Changes and Clipboards

While the world wrings its hands over the tax implications of LeBron James’ move to Miami, the rest of us didn’t even look up.

We’re working hard to create (or advance the progress of) our next big thing.

Meanwhile, the economy stumbles forward in some ways, races in others, and limps in still others. Change, both for the better and the worse.

Now is the time to take a look at all the processes in your business and see what can be eliminated (presumably not service, unless people don’t want it), what can be fine-tuned and what needs to be added.

Put a fine chamois on that

Even here at business process improvement’s global headquarters (or something like that), I can find things that need to be systemized or further refined.

For example, I noticed that some of the things I do didn’t have enough of a feedback loop in them. Sure, I ask but I really hadn’t formalized it into a system that *anyone* could use (even me before coffee). As a result, I’ve added a feedback loop in after every coaching session.

I realize that I needed to automate some additional parts of my follow up timeline by creating some tools to talk to QuickBooks and produce email, letters and a checklist of stuff for me to do based on recent sales, expirations of a period of time since a last sale (such as a coaching session), and so on.

Naturally, this is being pushed to my Google Calendar, so I get appropriately nagged by smartphone, iTouch and/or Things.

But you’re a lone eagle

Why did I do all that for a one dude office? Because things (lower case) get forgotten or fall between the cracks, no matter how big or small a business is. Putting these tools in place makes sure that I touch all the bases after hitting that home run.

Why is that important? Because it’s easy for the massively polished sales forces of organizations like Chet Holmes’ (who produces really good sales training materials) and George S. May (etc) to slip in under the radar and try to swipe a client from me. Or 10.

The same thing can happen to you. It’s easy to attract a local small business’ business until you goof up and drop the ball.

Clipboards

When I walk into a business and see 2 dozen yellow pads on clipboards hanging from a matrix of nails on the wall, I know there are balls being dropped.

I know it because those clipboards don’t scream at people who walk by and say “Dude, you haven’t called the customer on this page and told them that their order was delayed because it was damaged during shipment.”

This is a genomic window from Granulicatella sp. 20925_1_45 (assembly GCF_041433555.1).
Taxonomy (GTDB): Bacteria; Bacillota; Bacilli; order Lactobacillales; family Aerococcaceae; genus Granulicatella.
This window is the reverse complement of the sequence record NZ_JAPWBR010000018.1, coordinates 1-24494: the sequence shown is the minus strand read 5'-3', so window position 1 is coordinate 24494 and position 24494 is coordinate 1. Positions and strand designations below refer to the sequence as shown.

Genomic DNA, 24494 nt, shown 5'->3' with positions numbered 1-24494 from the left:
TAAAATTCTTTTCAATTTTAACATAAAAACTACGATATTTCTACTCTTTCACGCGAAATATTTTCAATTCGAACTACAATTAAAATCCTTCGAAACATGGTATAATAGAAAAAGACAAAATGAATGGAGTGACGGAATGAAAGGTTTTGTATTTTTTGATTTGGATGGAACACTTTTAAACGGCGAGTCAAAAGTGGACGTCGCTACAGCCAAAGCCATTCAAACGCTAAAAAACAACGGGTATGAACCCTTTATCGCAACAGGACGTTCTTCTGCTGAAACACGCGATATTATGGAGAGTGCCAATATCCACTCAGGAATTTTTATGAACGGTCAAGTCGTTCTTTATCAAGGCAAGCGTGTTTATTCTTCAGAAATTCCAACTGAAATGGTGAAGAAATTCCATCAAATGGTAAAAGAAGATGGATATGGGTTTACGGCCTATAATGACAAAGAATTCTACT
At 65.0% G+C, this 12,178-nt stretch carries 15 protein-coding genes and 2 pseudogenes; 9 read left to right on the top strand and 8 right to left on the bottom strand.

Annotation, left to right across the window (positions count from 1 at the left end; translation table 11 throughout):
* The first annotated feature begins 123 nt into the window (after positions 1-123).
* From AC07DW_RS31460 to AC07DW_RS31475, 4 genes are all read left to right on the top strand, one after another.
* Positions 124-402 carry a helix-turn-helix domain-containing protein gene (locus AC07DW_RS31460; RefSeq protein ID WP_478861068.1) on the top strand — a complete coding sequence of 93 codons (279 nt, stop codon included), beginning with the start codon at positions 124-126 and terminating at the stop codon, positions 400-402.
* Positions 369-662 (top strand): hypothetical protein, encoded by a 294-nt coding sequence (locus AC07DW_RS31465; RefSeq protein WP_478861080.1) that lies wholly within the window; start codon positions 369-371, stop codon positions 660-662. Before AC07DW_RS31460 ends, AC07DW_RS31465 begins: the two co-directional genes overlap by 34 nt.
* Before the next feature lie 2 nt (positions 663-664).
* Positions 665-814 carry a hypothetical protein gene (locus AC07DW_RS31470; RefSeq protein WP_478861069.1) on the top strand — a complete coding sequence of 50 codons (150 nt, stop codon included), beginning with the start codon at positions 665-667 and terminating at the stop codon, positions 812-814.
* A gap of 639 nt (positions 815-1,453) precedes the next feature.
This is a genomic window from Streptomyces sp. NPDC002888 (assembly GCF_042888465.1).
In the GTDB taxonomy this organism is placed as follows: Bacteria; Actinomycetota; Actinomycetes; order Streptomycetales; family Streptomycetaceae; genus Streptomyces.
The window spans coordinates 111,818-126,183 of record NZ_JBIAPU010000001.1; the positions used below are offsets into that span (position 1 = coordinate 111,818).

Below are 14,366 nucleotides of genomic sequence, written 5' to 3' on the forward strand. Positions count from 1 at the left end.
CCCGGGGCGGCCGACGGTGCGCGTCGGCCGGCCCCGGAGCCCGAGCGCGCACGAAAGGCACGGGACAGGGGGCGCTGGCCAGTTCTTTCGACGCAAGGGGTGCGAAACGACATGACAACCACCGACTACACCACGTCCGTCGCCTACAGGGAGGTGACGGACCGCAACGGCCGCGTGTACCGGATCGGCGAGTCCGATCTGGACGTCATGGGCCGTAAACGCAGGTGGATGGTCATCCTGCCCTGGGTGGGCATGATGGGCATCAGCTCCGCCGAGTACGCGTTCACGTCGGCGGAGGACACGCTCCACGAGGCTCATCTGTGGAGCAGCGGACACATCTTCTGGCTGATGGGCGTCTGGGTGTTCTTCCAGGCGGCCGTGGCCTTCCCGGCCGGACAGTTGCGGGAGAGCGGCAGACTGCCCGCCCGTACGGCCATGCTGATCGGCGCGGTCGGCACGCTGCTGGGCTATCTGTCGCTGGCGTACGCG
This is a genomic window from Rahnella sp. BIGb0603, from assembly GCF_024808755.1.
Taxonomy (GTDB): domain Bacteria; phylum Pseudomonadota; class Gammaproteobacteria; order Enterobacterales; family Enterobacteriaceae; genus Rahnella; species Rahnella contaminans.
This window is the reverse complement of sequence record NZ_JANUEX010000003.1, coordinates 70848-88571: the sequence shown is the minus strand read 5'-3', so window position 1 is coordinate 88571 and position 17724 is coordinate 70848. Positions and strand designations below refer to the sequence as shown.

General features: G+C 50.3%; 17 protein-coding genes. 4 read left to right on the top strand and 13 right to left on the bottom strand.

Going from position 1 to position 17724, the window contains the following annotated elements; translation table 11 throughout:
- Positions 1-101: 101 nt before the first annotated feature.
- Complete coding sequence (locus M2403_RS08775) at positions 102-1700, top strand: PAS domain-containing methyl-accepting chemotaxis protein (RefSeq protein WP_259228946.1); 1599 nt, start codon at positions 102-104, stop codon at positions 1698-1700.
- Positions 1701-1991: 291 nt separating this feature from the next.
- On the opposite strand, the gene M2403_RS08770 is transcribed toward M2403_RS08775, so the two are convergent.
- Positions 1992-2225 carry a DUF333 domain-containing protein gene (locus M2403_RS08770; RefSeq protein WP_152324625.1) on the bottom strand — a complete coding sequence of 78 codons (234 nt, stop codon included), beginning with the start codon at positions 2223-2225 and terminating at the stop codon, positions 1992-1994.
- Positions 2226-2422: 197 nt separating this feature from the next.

Automated process management systems, even simple ones that “talk” to QuickBooks, can do that. At the very least, if you prefer a human touch (recommended), they will remind you and your staff to follow up (and tell you why). Better that you call before it was due and share the bad news now vs. sharing it 2 weeks after the promised delivery date.

That’s one way that the young whippersnapper (who is 52 and freshly laid off) gets in the door on you because they are more attentive, more timely and they follow up when it makes sense.

Kudos to them if they are on the ball rather than you. They’re hungry.

As long as they don’t forget as their business matures and the client list grows, you’re fighting a tough battle to supplant them.

Meanwhile, you’re fighting all those battles and dealing with inefficient business processes, it makes it that much harder to you (and/or your team, if you have one) to create that next big thing that’s going to be your Hank, LeBron, Junior or Martha.

Speaking of that big thing

You *are* working on or trying to advance your next big thing, right? You aren’t waiting for the economy to “turn”, I hope. Your next big thing is part of what produces that turn. If you’re too busy playing customer service Whack-a-Mole with a wall of clipboards, the time to create that next big thing is hard to find.

Is there something that needs some work? Put your Mark hat on. What could use a little chamois (or even a Sham-wow) to polish it up a bit?